With the number of people adopting a diet free of wheat and gluten, be it due to Celiac Disease, Gluten Sensitivity or personal choice, restaurants have been forced to adapt to the changing client needs. While it’s becoming easier to find options at chain restaurants, the locally owned and operated businesses in the Mid-Ohio Valley are also doing an incredible job of keeping up with the ever-evolving tastes of the patrons they serve.
One of the most common and easily swapped out foods is pizza, and there is no shortage of delicious gluten-free pizza options to choose from. Both Wally’s Pizza and Subs and The Marietta Brewing Company offer gluten-free pizza crusts, as does Smitty’s Pizza and The Original Pizza Place, Marietta location. In fact, if a slice of New York-style pizza is just not the same without an ice-cold brew, The Original Pizza Place has that covered, too. They carry a bottled, gluten-free beer to enjoy with their pizza. Along with those same cravings, DaVinci’s Restaurant offers a gluten-free pasta substitute for many of their traditional dinner dishes. CJ’s Italian Kitchen in Vienna also serves a wide variety of gluten-free pizza, salad, and pasta.
If breakfast is more your jam, both sides of the river have that covered. Take a trip to Unity Café in Parkersburg for some delicious gluten-free crepes, or head to downtown Marietta for a classic bagel, a warm cinnamon roll or a breakfast sandwich full of local, gluten-free goodness from Jeremiah’s Coffee House. One of the most difficult foods to replicate without gluten is bread, making it nearly impossible to find a great sandwich. Fortunately, there are at least two places locally to get a sandwich so tasty, it is hard to believe the bread is gluten-free. Both Jeremiah’s and Belair Bistro in Belpre carry sandwich options to satisfy even the hungriest lunch crowd!
No food recommendation would be complete without a brief guide to the sweet stuff. Like bread, desserts are notorious for being nearly impossible to recreate without the gluten to bind it. Nearly, but not quite out of reach. Both the crepes from Unity Café, as well as a varied selection of cookies, scones and even cheesecake from Jeremiah’s Coffee House fit this bill. Jeremy Barth, Manager for the coffee house shared that they have recently hired a pastry chef with experience in gluten-free baking and an appreciation for the importance of keeping ingredients separated.
The most difficult challenge, though, even more than taste or texture, is preventing cross-contamination with flours and crumbs that contain gluten. In the most sensitive cases, even the smallest crumb can trigger a reaction in someone who follows a gluten-free diet. While everyone who offers gluten-sensitive foods tries to make sure no cross-contamination occurs, both The Original Pizza Place and Jeremiah’s discuss the steps they take to make sure the foods they offer are as safe as possible.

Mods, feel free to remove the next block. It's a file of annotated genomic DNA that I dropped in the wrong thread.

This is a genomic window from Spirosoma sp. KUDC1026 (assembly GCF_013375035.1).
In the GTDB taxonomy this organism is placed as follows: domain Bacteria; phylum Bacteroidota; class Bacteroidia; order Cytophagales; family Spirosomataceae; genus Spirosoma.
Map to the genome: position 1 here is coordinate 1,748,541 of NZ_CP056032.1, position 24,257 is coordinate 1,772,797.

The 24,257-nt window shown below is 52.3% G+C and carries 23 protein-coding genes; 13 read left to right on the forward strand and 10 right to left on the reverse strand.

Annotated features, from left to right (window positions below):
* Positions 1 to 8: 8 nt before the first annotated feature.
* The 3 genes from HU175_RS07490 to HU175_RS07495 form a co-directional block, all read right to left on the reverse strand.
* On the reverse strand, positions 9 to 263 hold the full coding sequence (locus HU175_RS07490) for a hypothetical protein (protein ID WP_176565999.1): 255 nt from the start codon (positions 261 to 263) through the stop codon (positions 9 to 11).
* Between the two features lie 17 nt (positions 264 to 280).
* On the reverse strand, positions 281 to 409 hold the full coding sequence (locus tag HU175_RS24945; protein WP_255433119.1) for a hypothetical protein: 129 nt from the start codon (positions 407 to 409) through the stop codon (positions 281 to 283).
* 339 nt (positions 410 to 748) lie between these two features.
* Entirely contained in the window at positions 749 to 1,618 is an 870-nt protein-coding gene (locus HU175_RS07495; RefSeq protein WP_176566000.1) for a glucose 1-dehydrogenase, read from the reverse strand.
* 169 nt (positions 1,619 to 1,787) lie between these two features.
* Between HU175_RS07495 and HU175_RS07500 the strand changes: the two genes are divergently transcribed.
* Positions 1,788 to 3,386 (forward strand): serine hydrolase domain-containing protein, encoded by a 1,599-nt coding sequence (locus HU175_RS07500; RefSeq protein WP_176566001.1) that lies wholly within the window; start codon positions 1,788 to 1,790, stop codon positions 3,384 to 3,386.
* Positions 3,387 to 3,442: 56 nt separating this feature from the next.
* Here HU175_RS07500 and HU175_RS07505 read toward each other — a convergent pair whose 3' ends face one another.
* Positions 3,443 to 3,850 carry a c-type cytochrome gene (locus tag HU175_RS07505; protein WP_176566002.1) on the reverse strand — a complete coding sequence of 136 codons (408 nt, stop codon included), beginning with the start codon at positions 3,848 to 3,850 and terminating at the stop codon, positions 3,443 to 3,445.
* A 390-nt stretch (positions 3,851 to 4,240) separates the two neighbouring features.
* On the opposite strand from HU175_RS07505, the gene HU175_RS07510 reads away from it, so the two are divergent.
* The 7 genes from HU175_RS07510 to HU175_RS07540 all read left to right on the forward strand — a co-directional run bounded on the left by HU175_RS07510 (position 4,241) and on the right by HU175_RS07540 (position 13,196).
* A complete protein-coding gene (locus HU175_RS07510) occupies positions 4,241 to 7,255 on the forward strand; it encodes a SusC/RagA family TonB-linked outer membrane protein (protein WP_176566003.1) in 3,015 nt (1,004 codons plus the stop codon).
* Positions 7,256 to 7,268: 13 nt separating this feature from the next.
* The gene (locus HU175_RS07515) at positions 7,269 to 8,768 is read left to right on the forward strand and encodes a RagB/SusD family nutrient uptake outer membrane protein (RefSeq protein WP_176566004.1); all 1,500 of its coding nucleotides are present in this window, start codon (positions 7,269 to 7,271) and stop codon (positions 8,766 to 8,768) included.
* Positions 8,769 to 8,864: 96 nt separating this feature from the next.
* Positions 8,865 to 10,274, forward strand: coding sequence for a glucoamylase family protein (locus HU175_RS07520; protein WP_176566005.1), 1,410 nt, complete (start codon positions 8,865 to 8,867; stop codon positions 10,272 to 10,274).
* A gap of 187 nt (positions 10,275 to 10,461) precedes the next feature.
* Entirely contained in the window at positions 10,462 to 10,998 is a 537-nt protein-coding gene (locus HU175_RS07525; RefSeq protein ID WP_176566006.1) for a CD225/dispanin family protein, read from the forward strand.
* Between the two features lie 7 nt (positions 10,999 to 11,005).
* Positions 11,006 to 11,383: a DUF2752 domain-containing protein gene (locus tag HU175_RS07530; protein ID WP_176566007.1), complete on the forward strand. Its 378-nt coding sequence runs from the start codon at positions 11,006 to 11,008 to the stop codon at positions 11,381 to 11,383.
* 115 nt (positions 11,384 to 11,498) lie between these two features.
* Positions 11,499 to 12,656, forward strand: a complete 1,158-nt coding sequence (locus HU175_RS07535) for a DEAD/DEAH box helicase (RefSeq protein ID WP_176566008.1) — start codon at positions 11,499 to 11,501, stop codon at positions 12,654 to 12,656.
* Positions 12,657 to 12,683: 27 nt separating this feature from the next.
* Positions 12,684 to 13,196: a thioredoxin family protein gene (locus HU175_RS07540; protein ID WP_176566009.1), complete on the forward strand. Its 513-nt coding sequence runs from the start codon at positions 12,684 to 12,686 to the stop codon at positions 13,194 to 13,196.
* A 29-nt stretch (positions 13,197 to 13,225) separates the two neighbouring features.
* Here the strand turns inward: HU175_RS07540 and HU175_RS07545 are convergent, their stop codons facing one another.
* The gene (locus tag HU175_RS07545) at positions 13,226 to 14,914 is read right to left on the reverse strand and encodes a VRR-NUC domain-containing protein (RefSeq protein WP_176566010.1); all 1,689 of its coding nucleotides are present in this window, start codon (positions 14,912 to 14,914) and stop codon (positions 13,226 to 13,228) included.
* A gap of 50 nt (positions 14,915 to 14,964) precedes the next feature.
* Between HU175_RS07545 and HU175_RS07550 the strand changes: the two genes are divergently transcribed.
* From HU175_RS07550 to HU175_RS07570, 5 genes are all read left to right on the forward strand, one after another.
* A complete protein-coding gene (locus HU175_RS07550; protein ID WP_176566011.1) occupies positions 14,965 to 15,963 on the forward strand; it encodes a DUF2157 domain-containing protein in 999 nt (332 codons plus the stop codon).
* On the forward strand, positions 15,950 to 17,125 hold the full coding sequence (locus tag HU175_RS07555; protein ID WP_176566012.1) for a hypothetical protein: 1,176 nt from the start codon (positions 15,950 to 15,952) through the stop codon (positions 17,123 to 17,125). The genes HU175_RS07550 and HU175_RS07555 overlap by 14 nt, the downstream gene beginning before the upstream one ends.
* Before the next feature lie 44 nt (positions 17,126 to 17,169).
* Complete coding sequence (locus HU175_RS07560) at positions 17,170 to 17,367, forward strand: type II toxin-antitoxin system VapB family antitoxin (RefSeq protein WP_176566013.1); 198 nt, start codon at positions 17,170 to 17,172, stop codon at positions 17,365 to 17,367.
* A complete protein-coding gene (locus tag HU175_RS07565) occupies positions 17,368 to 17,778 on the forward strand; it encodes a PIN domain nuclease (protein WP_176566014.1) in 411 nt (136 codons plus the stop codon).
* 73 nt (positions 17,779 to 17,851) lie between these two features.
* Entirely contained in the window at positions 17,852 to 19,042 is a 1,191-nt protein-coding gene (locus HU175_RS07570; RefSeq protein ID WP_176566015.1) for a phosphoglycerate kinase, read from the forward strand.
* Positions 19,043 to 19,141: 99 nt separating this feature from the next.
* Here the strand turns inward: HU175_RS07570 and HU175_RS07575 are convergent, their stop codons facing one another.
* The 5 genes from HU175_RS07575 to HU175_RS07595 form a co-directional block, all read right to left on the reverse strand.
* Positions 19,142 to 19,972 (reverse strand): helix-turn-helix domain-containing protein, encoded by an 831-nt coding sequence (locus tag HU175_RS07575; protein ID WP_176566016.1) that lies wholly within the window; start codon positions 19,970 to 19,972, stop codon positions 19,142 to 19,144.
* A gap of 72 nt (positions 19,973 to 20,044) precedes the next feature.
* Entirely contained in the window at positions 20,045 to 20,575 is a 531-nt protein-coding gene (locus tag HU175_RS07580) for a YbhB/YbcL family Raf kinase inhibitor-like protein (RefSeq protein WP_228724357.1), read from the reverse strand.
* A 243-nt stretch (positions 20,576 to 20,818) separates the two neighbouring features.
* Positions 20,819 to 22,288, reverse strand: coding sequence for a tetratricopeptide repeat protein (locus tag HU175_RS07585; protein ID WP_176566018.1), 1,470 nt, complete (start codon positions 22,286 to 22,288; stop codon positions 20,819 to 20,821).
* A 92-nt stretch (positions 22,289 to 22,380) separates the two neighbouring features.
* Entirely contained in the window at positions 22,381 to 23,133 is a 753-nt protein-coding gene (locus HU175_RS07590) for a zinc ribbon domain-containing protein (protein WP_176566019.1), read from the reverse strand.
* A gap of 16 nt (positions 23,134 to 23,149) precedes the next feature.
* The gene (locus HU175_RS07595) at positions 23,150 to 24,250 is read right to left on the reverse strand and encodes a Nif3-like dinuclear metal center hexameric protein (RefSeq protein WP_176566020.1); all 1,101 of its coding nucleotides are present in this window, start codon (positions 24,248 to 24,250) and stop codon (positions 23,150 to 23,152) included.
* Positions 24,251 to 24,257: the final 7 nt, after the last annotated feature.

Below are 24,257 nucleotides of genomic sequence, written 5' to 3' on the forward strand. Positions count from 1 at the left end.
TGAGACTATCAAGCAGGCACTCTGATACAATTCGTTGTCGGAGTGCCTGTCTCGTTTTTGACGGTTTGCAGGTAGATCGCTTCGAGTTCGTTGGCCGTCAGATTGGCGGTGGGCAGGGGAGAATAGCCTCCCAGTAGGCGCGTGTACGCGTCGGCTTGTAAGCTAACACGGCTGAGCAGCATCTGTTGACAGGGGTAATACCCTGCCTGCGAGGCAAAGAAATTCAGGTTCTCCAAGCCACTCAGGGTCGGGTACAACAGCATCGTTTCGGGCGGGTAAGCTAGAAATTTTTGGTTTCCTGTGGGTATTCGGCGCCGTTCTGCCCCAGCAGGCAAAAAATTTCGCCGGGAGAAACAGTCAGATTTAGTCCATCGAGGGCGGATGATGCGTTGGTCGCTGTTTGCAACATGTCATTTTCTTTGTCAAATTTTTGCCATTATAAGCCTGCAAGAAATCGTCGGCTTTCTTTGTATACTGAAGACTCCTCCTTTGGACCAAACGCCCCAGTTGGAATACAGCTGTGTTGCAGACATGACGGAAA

The Original Pizza Place uses a dedicated prep area and dedicated oven for their gluten-free pizzas and Jeremiah’s uses what owners Liz Johnson and Karen Henthorn refer to as “The Red Zone.” Karen explains that “in the gluten-free area of the kitchen, everything is color-coded. The toaster is red, the cutting board is red and anyone working with the food has specific black gloves they have to wear.” Jeremy also specified that the food and desserts made with regular flour are kept sealed and packed away from the loose ingredients used to make the gluten-free items.
The Original Pizza Place location in Marietta also goes above and beyond to make sure that the utmost care is taken in preparing their gluten-free pizzas for the public. Specific employees are designated for preparing those crusts and seeing them through the cooking process, employees who do not handle any of the other dough or flour used to make the regular pies. They are also required to “suit up” as customer relations manager, Kasandra puts it, which includes aprons and utensils kept in a separate place in the kitchen. The crusts, as well as the toppings for the gluten-free pizzas, are also kept in a separate preparation area of the kitchen so as not to cross-contact with the non-gluten-free ingredients used upfront.
In an additional step of safety, once prepared the pizza is placed on a designated stone, and carried to a specific section of the oven, under a cover to reduce the chances of coming in contact with the flours upfront. When asked about the motivation to go above and beyond, Kasandra said it simply: “We want people to be able to go out and enjoy time with their friends or family and be able to eat and be safe. If you aren’t going to do it right, then do not do it at all. That goes for our taste, our service and our dedication to preparing safe foods for our customers.”
The Mid-Ohio Valley has no lack of gluten-free offerings to choose from. Whether it is brunch, pizza or a sweet treat calling, there are plenty of local businesses on both sides of the river doing what they can to provide options for gluten-free customers!